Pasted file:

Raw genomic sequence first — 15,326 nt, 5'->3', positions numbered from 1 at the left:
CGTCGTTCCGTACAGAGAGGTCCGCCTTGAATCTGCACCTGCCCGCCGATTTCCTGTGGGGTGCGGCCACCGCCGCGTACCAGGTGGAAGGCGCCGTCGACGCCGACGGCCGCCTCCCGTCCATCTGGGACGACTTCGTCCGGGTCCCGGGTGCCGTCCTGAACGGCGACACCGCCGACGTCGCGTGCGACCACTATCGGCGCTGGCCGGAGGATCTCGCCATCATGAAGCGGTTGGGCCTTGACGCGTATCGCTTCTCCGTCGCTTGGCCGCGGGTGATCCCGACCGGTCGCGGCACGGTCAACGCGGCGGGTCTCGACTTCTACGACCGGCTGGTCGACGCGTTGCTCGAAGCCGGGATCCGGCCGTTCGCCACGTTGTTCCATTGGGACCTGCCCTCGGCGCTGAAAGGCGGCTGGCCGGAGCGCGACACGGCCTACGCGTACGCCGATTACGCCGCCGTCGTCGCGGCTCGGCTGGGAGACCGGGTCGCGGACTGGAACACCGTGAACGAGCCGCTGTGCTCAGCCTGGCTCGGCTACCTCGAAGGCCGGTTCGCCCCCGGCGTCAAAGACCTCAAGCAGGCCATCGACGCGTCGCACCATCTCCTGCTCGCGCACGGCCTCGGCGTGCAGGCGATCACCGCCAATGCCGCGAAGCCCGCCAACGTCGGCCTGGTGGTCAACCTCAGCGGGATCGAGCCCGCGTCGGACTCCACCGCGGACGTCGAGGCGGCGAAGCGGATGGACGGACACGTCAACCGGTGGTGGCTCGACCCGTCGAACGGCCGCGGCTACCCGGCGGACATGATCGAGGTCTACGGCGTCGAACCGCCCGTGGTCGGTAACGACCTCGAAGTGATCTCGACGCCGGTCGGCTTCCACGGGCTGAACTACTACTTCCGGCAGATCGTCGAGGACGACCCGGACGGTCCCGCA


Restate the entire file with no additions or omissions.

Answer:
Raw genomic sequence first — 15,326 nt, 5'->3', positions numbered from 1 at the left:
CGTCGTTCCGTACAGAGAGGTCCGCCTTGAATCTGCACCTGCCCGCCGATTTCCTGTGGGGTGCGGCCACCGCCGCGTACCAGGTGGAAGGCGCCGTCGACGCCGACGGCCGCCTCCCGTCCATCTGGGACGACTTCGTCCGGGTCCCGGGTGCCGTCCTGAACGGCGACACCGCCGACGTCGCGTGCGACCACTATCGGCGCTGGCCGGAGGATCTCGCCATCATGAAGCGGTTGGGCCTTGACGCGTATCGCTTCTCCGTCGCTTGGCCGCGGGTGATCCCGACCGGTCGCGGCACGGTCAACGCGGCGGGTCTCGACTTCTACGACCGGCTGGTCGACGCGTTGCTCGAAGCCGGGATCCGGCCGTTCGCCACGTTGTTCCATTGGGACCTGCCCTCGGCGCTGAAAGGCGGCTGGCCGGAGCGCGACACGGCCTACGCGTACGCCGATTACGCCGCCGTCGTCGCGGCTCGGCTGGGAGACCGGGTCGCGGACTGGAACACCGTGAACGAGCCGCTGTGCTCAGCCTGGCTCGGCTACCTCGAAGGCCGGTTCGCCCCCGGCGTCAAAGACCTCAAGCAGGCCATCGACGCGTCGCACCATCTCCTGCTCGCGCACGGCCTCGGCGTGCAGGCGATCACCGCCAATGCCGCGAAGCCCGCCAACGTCGGCCTGGTGGTCAACCTCAGCGGGATCGAGCCCGCGTCGGACTCCACCGCGGACGTCGAGGCGGCGAAGCGGATGGACGGACACGTCAACCGGTGGTGGCTCGACCCGTCGAACGGCCGCGGCTACCCGGCGGACATGATCGAGGTCTACGGCGTCGAACCGCCCGTGGTCGGTAACGACCTCGAAGTGATCTCGACGCCGGTCGGCTTCCACGGGCTGAACTACTACTTCCGGCAGATCGTCGAGGACGACCCGGACGGTCCCGCA